Yet there is a pervading sense that the new ownership really is looking to do right by the club and its followers. Donald’s openness on Twitter came to be criticised, not least by myself, but it is a struggle to put it down to anything more malicious than naivety. The new owner’s decision to engage with fans on social media seems now to have been one not born of seeking the limelight, but rather an acknowledgement that this was the quickest way to talk to individual fans. As Donald said himself, “connecting with people on Twitter has sold executive boxes for the club this season.” The method mightn’t have been perfect – Donald, after letting slip too much information on transfers, has taken a step back in recent weeks – but it is increasingly difficult to question the underlying aims.
Winning four of the first five league games has helped curry favour, how couldn’t it, but it would be wrong to ignore the fact that such results have been facilitated by the leavening of the mood across all areas of the club. Where Coleman was asked to revive a club on its uppers with practically zero support from elsewhere, Jack Ross has been able to seize upon the opportunities that a clean slate and a reinvigorated fan base offer up. Where once gloom eked into every crevice of the Academy of Light, now positivity is the order of the day. One need only watch the joviality of Max Power’s Instagram feed to get a sense of how the good feeling introduced by the owners has cascaded down to the playing squad.
The story of Jane Moran, highlighted by George Caulkin of The Times last week, is another which only heightens the sense that the new owners could not be more different from those previously at the helm. A lifelong fan facing up to the dwindling health of her similarly ardent father, Jane could not quite believe it when Donald reached out to her, offering to come and visit a man whom is unlikely to be able to make it to the Stadium of Light again. That both Donald and Sartori took it upon themselves to visit her father in his home was telling; that they did not court publicity when doing it, instead leaving it up to Jane to share the news if she desired, is even more so. There is a genuineness that has been all too lacking in recent years.
The sight of the club’s directors venturing to the Colliery Tavern on a regular basis might look pre-meditated if taken in isolation. Sartori’s venture to the South Stand during the Scunthorpe game likewise. But when all the tales are bunched together they instead give off the impression that, much like Drumaville over a decade ago, this is a group which wants to both elevate the club and enjoy themselves along the way. Indeed, they see the latter as directly linked to the former.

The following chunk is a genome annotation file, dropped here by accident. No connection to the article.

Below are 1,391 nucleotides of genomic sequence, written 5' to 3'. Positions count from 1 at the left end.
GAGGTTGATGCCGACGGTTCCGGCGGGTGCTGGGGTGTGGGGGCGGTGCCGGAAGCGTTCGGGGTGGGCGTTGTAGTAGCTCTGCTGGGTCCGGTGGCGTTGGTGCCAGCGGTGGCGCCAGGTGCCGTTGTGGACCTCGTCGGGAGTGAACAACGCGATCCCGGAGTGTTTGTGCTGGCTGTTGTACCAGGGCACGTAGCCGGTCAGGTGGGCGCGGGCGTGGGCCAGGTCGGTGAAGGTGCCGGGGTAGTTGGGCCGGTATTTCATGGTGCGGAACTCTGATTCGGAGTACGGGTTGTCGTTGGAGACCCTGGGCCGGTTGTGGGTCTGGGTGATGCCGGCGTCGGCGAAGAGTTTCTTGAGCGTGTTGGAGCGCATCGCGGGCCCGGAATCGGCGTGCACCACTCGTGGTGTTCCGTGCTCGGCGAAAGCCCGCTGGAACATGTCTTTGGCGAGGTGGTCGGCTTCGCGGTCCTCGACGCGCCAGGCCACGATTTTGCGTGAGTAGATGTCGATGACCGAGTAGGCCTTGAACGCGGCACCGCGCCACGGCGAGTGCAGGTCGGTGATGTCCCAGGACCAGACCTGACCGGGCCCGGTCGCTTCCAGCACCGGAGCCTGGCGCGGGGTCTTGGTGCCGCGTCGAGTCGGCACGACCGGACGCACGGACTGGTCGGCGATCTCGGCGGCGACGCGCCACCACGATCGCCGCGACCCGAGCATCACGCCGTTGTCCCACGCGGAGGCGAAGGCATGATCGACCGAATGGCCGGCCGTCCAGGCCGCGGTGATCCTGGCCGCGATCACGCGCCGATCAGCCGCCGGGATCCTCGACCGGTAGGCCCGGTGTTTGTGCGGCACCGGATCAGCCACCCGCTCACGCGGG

News yesterday morning confirming the clearing of the entirety of the club’s external debts has engendered yet more goodwill towards those at the top. It has been one of the key statements from day one, declared by Short and reinforced a few weeks later by Donald, but still a wariness remained while the loan remained unsatisfied at Companies House. Now it feels foolish to have doubted their word. Sunderland AFC is debt-free and, finally, is presented with a base upon which to build solid foundations.
Donald and Methven have worked assiduously to plan for the club’s future. To hear talk of living within the club’s means is, after years of waste, music to the ears. It has meant some tough choices, not least the rounds of redundancies that stand out at odds with an otherwise positivity-laden summer. But when those tough choices are backed up by an openness that doesn’t go too far and sensibilities that should be a prerequisite for running a community club such as this – the owners have confirmed they are budgeting for without parachute payments, knowing as we all do that they do not last forever – then such decisions are far easier to stomach.
Deep down, it is that sense of community which has fomented the shoots of revival that we have witnessed up to now. Donald and Methven are not from the northeast. Sartori most certainly isn’t. Yet all three, in a very short space of time, have tapped into the region and realised the importance of bringing people together. They witnessed a club and its fan base on the brink of divorce and moved quickly to bind the two more closely.
It will not all be plain sailing. To err is human and human is all they are. But they have made as good a start as can be hoped. Should defeats arrive they will not do so out of a lack of care or effort. After years of those such failings manifesting themselves in red and white shirts, such a departure is something to celebrate.
Sunderland stepped into their brave new world 101 days ago. The body of evidence so far highlights exactly what we hoped it would. Just like John Hays and Niall Quinn all those years ago, Sunderland’s new owners ‘get it’.